Today’s Sluiter Nation Recruit is one of my newest friends.
I met Kacia because I put a tweet out to the interwebs that I was looking for a paci clip that was cute and worked.
I got lots of responses, but for some reason, I clicked through to Kacia’s shop. And then I died of the cute.
I was pretty convinced I was going to go with her leather paci clips, when I started reading about how they want to adopt. As many of you know, we recently welcomed our nephews Kingston and Kyrie into our family from Ethiopia. It astounds me every day how exactly right they are for our family….no. How exactly they ARE our family. How God created MacKenzie and David to be their parents when their birth parents selflessly had to choose to put their precious boys in God’s hands and just trust that he had MacKenzie and David in the wings. It’s amazing to me.
And Kacia was trying to start this journey with her husband and baby daughter.
From that moment, I knew I had met a new friend, not just found a cute online shop.
And what she has brought to my life is priceless. Because while I do my best to promote her shop and help her adoption cause, she has been one of the ladies who started #SheReadsTruth and helped me do something I had been needing/wanting to do for a long time: reconnect with my spiritual side and daily read/study God’s Word.
I am honored that she is here today.
When Katie asked me to write as a Sluiter Nation Recruit, my first response was “seriously? me?” I don’t belong in that calibre of writers.
+ then? She asked me to write about Belonging.
Uff dah. As we Norwegians say.
Let’s go back in time a bit.
It’s middle school. I’m blonde. I’m awkward. + I don’t feel like I belong. Anywhere.
I’m an artist. I’m on the dance team. I sing in the choir.
So how do I define myself?
I struggle with the need for labels + categories + groups.
And then one day. I still remember this day. Sitting at my desk, oh, about halfway back.
A young boy catches my eye.
No, not because he was new or good-looking.
No, not because he was talking or desiring attention.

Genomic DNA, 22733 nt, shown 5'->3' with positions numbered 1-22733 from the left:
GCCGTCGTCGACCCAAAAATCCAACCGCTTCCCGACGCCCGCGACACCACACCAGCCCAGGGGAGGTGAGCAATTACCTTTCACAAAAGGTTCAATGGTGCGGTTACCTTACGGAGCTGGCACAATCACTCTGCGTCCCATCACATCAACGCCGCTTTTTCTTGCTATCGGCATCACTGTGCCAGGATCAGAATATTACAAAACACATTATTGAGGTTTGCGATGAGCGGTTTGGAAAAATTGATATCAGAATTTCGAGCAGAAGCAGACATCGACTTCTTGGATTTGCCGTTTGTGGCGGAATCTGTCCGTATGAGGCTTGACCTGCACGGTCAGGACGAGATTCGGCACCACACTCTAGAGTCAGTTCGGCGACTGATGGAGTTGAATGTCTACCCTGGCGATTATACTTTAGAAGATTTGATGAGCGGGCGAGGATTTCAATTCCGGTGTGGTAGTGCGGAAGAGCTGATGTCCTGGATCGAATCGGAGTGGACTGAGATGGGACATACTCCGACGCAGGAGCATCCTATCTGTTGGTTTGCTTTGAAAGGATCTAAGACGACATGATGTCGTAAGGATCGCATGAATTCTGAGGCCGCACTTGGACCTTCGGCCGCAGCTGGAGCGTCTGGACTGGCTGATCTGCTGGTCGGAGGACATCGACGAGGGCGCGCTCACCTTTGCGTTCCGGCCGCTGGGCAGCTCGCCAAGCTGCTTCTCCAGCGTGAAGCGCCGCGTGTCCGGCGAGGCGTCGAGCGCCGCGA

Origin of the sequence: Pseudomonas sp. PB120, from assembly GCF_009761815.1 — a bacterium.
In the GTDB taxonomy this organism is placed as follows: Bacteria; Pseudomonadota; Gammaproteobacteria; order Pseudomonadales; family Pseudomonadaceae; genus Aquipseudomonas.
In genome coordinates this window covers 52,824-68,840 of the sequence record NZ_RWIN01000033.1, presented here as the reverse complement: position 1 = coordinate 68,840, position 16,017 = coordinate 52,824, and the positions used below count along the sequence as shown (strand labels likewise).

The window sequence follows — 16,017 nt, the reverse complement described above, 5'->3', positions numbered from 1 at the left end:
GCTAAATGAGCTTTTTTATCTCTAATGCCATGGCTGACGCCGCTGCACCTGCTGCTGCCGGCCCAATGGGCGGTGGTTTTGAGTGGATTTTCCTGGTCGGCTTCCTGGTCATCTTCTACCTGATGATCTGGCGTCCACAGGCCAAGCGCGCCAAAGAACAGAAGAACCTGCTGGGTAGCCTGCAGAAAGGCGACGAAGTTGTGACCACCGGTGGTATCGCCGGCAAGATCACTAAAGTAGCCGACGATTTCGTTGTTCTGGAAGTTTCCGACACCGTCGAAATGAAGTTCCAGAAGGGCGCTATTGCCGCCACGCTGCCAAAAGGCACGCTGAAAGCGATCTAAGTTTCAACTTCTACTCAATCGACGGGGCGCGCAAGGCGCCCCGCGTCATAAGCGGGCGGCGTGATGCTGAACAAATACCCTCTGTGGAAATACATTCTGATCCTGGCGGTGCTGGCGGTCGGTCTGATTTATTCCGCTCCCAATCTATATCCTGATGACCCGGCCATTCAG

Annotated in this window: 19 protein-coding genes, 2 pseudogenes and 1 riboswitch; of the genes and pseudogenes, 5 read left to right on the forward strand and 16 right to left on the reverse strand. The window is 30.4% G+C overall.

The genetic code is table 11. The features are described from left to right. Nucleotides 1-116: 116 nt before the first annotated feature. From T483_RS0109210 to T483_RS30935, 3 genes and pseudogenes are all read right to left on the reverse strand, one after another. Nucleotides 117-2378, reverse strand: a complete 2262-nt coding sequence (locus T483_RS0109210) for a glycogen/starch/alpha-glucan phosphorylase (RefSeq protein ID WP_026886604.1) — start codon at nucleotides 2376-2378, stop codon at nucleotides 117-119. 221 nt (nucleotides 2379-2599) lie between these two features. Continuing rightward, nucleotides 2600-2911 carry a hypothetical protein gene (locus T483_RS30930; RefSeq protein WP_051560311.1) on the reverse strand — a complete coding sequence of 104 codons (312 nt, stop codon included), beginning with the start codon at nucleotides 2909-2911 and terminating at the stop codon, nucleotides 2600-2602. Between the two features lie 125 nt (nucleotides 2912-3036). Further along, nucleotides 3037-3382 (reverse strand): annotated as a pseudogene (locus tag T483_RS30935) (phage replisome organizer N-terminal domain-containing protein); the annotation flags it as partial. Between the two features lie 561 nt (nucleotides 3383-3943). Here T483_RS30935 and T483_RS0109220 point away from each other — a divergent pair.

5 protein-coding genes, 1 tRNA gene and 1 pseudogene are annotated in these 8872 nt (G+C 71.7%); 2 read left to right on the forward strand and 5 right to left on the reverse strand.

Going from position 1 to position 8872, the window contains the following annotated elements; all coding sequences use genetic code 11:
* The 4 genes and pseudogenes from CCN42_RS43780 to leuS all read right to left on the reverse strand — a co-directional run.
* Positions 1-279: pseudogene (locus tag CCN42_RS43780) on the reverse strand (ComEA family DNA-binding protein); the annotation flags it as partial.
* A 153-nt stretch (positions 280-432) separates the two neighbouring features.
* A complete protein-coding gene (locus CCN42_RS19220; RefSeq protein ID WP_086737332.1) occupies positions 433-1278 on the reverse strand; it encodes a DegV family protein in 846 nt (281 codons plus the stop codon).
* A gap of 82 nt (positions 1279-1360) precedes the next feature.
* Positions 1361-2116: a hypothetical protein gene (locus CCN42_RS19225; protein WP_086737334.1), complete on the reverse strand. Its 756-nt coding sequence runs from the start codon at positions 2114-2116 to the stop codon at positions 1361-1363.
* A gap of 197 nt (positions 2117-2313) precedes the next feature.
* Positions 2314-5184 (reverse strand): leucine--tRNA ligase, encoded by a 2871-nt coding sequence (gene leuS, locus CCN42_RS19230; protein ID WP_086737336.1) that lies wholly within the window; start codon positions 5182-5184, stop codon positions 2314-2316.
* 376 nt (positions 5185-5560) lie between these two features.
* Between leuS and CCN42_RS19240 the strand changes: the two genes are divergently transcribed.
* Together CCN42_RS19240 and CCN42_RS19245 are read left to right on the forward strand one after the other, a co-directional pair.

He caught my eye because in my head I kept hearing
“He is no different than you.”
But then I looked at him.
His clothes were dirty.
His glasses were broken.
His hair seemed a bit greasy.
I argued back:
“But he’s not like me. Look at him.”
“No. He is just. like. you. He is somebody’s baby.”
It hit me.
He was no different than me. None of those categories or groups mattered.
None of those labels defined me.
I didn’t belong anymore than he did, but yet we both did.
In that moment I was placed with a choice as the teacher asked us to choose a partner to work with for a project.
Follow that voice in my head: choose him as my partner.
Follow the girl that wanted to fit in. Follow the voice that said, “no. Don’t do it. Don’t choose him.”
And I write this not as a pat on the back, because oh-do-I-ever-know how often I fell prey to telling + showing others that those definitions were who they were.
But when the teacher asked who my partner would be?
I chose him. + I made a promise to myself that I would try to start seeing people as people. And not the label our society gives them.
Believe me, I often got it wrong. But that choice is always one that rings in my head, reminding me as I’m quick to think + quick to define.
He belongs too. She is someone’s baby, just like you, Kacia. Just like you.
Now as a mom + adult, I want my daughter to see through my actions what I believe to be true. I want her to grow up seeing others as another to love.
We all belong. + we need to start living like it. Each day. Every day.